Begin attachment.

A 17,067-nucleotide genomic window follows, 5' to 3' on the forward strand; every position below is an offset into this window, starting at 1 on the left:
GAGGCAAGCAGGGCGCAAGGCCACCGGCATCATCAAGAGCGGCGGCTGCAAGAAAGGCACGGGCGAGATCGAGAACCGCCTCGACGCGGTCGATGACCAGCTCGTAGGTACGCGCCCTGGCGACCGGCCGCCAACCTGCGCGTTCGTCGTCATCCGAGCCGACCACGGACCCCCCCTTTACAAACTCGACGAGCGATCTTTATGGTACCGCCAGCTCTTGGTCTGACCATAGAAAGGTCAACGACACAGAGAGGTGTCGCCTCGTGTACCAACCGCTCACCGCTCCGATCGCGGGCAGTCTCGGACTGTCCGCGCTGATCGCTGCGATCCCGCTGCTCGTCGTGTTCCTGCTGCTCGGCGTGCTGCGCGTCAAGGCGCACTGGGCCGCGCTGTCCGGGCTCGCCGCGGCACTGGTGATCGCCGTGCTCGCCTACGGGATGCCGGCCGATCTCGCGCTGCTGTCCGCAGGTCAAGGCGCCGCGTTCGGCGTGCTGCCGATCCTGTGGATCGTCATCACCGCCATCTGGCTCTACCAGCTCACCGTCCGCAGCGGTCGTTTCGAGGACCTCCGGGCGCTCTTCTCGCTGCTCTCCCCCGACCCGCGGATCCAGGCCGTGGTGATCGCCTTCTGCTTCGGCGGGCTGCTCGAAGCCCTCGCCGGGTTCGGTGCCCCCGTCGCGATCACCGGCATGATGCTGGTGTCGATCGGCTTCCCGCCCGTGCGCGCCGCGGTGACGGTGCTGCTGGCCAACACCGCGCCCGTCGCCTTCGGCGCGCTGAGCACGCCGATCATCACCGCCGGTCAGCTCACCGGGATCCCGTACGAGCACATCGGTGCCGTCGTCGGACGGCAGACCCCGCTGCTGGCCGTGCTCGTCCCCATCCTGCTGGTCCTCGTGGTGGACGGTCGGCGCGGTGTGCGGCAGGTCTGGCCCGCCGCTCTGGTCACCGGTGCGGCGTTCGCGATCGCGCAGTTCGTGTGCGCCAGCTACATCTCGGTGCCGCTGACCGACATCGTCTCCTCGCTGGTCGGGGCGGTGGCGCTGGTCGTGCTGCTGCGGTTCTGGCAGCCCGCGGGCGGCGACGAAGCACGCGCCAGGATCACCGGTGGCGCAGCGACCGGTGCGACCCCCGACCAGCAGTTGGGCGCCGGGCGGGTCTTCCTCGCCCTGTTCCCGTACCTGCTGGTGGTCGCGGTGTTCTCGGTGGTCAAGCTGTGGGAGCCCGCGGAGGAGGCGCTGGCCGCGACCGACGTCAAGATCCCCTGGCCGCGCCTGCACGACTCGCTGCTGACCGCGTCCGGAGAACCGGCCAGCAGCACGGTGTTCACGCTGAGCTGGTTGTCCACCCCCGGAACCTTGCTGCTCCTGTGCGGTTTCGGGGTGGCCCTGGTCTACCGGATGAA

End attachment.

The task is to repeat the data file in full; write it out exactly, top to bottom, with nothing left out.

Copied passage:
A 17,067-nucleotide genomic window follows, 5' to 3' on the forward strand; every position below is an offset into this window, starting at 1 on the left:
GAGGCAAGCAGGGCGCAAGGCCACCGGCATCATCAAGAGCGGCGGCTGCAAGAAAGGCACGGGCGAGATCGAGAACCGCCTCGACGCGGTCGATGACCAGCTCGTAGGTACGCGCCCTGGCGACCGGCCGCCAACCTGCGCGTTCGTCGTCATCCGAGCCGACCACGGACCCCCCCTTTACAAACTCGACGAGCGATCTTTATGGTACCGCCAGCTCTTGGTCTGACCATAGAAAGGTCAACGACACAGAGAGGTGTCGCCTCGTGTACCAACCGCTCACCGCTCCGATCGCGGGCAGTCTCGGACTGTCCGCGCTGATCGCTGCGATCCCGCTGCTCGTCGTGTTCCTGCTGCTCGGCGTGCTGCGCGTCAAGGCGCACTGGGCCGCGCTGTCCGGGCTCGCCGCGGCACTGGTGATCGCCGTGCTCGCCTACGGGATGCCGGCCGATCTCGCGCTGCTGTCCGCAGGTCAAGGCGCCGCGTTCGGCGTGCTGCCGATCCTGTGGATCGTCATCACCGCCATCTGGCTCTACCAGCTCACCGTCCGCAGCGGTCGTTTCGAGGACCTCCGGGCGCTCTTCTCGCTGCTCTCCCCCGACCCGCGGATCCAGGCCGTGGTGATCGCCTTCTGCTTCGGCGGGCTGCTCGAAGCCCTCGCCGGGTTCGGTGCCCCCGTCGCGATCACCGGCATGATGCTGGTGTCGATCGGCTTCCCGCCCGTGCGCGCCGCGGTGACGGTGCTGCTGGCCAACACCGCGCCCGTCGCCTTCGGCGCGCTGAGCACGCCGATCATCACCGCCGGTCAGCTCACCGGGATCCCGTACGAGCACATCGGTGCCGTCGTCGGACGGCAGACCCCGCTGCTGGCCGTGCTCGTCCCCATCCTGCTGGTCCTCGTGGTGGACGGTCGGCGCGGTGTGCGGCAGGTCTGGCCCGCCGCTCTGGTCACCGGTGCGGCGTTCGCGATCGCGCAGTTCGTGTGCGCCAGCTACATCTCGGTGCCGCTGACCGACATCGTCTCCTCGCTGGTCGGGGCGGTGGCGCTGGTCGTGCTGCTGCGGTTCTGGCAGCCCGCGGGCGGCGACGAAGCACGCGCCAGGATCACCGGTGGCGCAGCGACCGGTGCGACCCCCGACCAGCAGTTGGGCGCCGGGCGGGTCTTCCTCGCCCTGTTCCCGTACCTGCTGGTGGTCGCGGTGTTCTCGGTGGTCAAGCTGTGGGAGCCCGCGGAGGAGGCGCTGGCCGCGACCGACGTCAAGATCCCCTGGCCGCGCCTGCACGACTCGCTGCTGACCGCGTCCGGAGAACCGGCCAGCAGCACGGTGTTCACGCTGAGCTGGTTGTCCACCCCCGGAACCTTGCTGCTCCTGTGCGGTTTCGGGGTGGCCCTGGTCTACCGGATGAA